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4. PolyMix-3 IP Addressing

4.1 Flat vs Routed configuration

PolyMix allows for two kinds of network configurations: flat and routed. In the flat configuration, all devices have the same subnet mask. In the routed configuration, Polygraph clients are on one subnet and servers are on another.

For the flat configuration, the subnet mask is ``/16'' or 255.255.0.0. For the routed configuration, the subnet mask is ``/17''. The clients use 255.255.0.0/17 and servers use 255.255.128.0/17.

The advantage to the flat network is that you only need one switch or hub. The disadvantage is that under the current scheme, the hosts generate a lot of ARP traffic.

The advantage of the routed network is the reduction of ARP traffic. The disadvantage is that you need to include a router (or equivalent) in your configuration, and this may increase the cost of your product in a performance/price analysis. The routed network is also a little harder to set up.

4.2 IP Address Assignment

The following table describes the allocation of IP addresses for PolyMix-3 at the third Cache-off:

Address Range        Zone        Description
----------------   ---------    ----------------------------
10.x.0.1-30         vendor       Proxy cache(s) [1]
10.x.0.61-99        polyteam     Polyclt primary address
10.x.0.100          polyteam     Monitoring station
10.x.0.253          vendor       Router [2]
10.x.1-127.*        polyteam     Polyclt aliases

10.x.128.1-30       vendor       Proxy cache(s) [3]
10.x.128.61-99      polyteam     Polysrv primary address
10.x.128.100        polyteam     Reserved
10.x.128.253        vendor       Router [2]
10.x.128-254.*      polyteam     Polysrv aliases

NOTES:

  1. Under PolyMix-3, when configured for proxying, all polyclt agents send all requests to 10.x.0.1. In other words, polyclt agents would never connect directly to 10.x.0.2, etc. The vendor may want to use the 2-30 addresses for additional proxies, but would have to configure real/virtual addresses on a layer-4 switch.
  2. Router IP addresses are only used for a routed network configuration. They must not be used in the flat configuration.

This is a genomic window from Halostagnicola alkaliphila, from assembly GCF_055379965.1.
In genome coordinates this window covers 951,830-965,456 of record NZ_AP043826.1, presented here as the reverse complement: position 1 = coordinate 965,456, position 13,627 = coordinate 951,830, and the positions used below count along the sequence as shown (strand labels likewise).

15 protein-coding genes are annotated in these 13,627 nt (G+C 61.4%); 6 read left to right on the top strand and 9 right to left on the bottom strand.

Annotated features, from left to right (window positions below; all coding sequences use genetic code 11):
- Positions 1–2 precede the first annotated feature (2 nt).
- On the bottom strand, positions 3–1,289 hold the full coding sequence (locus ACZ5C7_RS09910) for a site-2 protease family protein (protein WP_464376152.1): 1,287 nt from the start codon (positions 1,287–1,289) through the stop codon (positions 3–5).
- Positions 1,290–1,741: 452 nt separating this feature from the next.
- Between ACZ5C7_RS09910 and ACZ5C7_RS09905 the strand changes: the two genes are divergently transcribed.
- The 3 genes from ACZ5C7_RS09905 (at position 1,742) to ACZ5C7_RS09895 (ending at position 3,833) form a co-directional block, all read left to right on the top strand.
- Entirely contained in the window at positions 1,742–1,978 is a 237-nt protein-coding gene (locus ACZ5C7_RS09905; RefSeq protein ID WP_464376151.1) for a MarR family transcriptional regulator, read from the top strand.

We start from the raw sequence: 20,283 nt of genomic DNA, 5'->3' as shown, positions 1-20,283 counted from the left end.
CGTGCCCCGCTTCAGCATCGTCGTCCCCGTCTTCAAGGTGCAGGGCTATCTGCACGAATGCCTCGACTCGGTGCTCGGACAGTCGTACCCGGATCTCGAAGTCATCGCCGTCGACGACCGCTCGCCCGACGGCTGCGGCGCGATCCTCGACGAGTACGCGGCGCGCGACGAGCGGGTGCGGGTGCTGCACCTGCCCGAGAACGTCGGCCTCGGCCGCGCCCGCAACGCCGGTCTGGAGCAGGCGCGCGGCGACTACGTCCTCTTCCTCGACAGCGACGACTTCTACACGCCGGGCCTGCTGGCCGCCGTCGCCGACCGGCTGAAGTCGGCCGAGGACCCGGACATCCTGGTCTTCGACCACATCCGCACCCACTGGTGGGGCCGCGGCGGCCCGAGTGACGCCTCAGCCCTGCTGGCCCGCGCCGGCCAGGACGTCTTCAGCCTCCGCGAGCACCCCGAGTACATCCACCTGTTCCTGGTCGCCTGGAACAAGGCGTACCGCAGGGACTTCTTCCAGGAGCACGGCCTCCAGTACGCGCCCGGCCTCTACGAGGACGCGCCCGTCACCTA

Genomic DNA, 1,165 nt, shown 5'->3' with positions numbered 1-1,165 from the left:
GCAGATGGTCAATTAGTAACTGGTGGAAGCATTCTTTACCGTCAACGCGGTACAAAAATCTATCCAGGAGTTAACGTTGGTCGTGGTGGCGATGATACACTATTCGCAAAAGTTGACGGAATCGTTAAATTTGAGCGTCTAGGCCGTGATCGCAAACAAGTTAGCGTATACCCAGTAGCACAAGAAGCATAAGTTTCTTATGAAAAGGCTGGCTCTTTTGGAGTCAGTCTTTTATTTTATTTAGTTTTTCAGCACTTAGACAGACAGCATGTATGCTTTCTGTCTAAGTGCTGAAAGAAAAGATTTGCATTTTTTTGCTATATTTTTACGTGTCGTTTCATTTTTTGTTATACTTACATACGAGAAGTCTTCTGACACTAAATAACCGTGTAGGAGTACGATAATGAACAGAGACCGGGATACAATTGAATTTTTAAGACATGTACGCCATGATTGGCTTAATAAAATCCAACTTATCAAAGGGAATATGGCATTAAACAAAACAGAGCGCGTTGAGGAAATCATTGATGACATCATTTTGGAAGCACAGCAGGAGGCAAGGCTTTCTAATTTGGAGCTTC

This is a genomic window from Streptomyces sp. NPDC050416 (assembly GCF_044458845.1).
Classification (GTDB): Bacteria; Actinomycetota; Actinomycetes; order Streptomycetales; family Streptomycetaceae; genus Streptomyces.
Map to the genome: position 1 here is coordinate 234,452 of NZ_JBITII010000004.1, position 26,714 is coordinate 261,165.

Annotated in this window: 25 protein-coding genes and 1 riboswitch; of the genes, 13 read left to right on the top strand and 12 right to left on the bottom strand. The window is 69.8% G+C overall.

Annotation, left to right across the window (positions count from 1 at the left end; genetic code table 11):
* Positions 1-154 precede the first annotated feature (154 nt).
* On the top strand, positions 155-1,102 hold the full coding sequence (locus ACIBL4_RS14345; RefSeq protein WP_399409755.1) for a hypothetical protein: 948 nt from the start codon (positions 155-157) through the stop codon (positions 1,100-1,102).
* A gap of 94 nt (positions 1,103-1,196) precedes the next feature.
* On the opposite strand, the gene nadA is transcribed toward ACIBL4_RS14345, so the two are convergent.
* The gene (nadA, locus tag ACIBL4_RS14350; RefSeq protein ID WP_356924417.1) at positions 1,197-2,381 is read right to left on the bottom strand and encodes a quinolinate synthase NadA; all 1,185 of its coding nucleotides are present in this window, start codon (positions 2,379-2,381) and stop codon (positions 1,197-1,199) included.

3. Assignment of these addresses is entirely optional in all configurations. If the proxy cache has two nics, and the vendor wants to put an interface on the server network, these addresses should be used.

4.3 How do I configure IP addresses for PolyMix-3?

I've had some difficulty configuring the new version of polymix-3. With the addition of benches.pg and the change in specifying robot and server IPs I've run into a problem. I specified the robot and server IPs in benches.pg (as one apparently must do to conform to PolyMix rules now), configured everything else, and tried to start polysrv. It ran briefly, spraying a long list of IP addresses up on the screen, and then terminated without errors. Any idea what I'm doing wrong?

I suspect you didn't run aka on your machines. We're working on code to automate that part as well. For now, you have a choice:

  1. set the ip addresses in polymix-3.pg; or
  2. set the peak request rate in polymix-3.pg and the IP address "masks" in benches.pg.

Both techniques still require you to manually assign the virtual IP addresses to the network interfaces. This is done with the aka command. You'll probably also find the pmix2-ips.pl script handy. For example, lets say your request rate is 1000/sec:

% perl pmix2-ips.pl 99 1000
        bench:        99
        req.rate:   1000/sec (actual:  1003.20/sec)
        PCs:           3pairs
        robots:     2508 ( 836/machine)
        servers:     756 ( 252/machine)

        rbt_ips:      10.99.1-12.1-209
        srv_ips:   10.99.129-134.1-126

You need three client/server pairs. You divide the rbt_ips and srv_ips evenly among them, using the aka command:

1st client:     aka fxp0 10.99.1-4.1-209
2nd client:     aka fxp0 10.99.5-8.1-209
3rd client:     aka fxp0 10.99.9-12.1-209

1st server:     aka fxp0 10.99.129-130.1-126
2nd server:     aka fxp0 10.99.131-132.1-126
3rd server:     aka fxp0 10.99.133-134.1-126

Now, in benches.pg you put this:

        client_addr_mask = '10.99.0.0';
        server_addr_mask = '10.99.0.0:80';
and in polymix-3.pg you put this:
        benchPolyMix3.peak_req_rate = 1000;

4.4 Do clients and servers have a default route?

In a flat network configuration, the clients and servers will not have a default route. All hosts are on the /16 subnet, so no routes are needed.

For the routed network configuration, the clients and servers need routes so that they can talk to each other. The router addresses should be 10.x.0.253 and 10.x.128.253. For example, you would execute this command on all clients:

route add -net 10.x.128.0/17 10.x.0.253
And this command on all servers:
route add -net 10.x.0.0/17 10.x.128.253

4.5 Can I use the proxy as my router?

You can, so long as the proxy routes all traffic between the client and server subnets. The rules for PolyMix-3 (and other tests) require IP-layer connectivity between all clients and servers at all times. For example, the clients must be able to ping the servers, and vice-versa.

If you use your proxy as a router, then you should assign both 10.x.0.1 and 10.x.0.253 addresses to the proxy interface if possible. If that is not possible, then use 10.x.0.253 and tell polygraph to use 10.x.0.253 as the proxy address.

4.6 In a routed test network, where does the monitoring PC go?

In a routed test network, the clients use the 10.x.0.0/17 network, and the servers use the 10.x.128.0/17 network. The monitoring PC goes on the client's subnet and uses the IP address 10.x.0.100. The monitoring PC needs a route to the servers, just like the other machines on the client subnet.


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